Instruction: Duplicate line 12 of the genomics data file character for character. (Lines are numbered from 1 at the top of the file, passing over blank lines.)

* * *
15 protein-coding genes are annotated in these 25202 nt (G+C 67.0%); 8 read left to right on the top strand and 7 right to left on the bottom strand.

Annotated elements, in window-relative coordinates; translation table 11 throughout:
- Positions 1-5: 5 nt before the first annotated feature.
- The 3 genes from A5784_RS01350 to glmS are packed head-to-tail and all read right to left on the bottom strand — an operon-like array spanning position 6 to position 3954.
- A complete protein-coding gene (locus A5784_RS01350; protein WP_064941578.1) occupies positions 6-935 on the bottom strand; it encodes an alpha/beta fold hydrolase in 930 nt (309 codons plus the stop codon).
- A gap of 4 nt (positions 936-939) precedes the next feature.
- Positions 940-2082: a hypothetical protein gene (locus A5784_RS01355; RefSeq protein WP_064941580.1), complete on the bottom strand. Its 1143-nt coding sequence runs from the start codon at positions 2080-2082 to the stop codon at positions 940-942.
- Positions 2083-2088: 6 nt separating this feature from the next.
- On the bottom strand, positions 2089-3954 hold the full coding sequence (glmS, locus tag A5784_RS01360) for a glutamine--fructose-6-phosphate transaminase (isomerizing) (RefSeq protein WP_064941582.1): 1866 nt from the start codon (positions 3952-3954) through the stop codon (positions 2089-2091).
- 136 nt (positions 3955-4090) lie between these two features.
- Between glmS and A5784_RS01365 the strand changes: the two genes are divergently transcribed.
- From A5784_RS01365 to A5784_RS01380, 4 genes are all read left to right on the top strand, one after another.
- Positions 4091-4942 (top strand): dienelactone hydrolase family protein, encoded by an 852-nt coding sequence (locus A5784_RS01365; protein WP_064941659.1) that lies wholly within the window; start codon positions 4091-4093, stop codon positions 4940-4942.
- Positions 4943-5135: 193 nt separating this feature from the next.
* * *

- From A5784_RS01365 to A5784_RS01380, 4 genes are all read left to right on the top strand, one after another.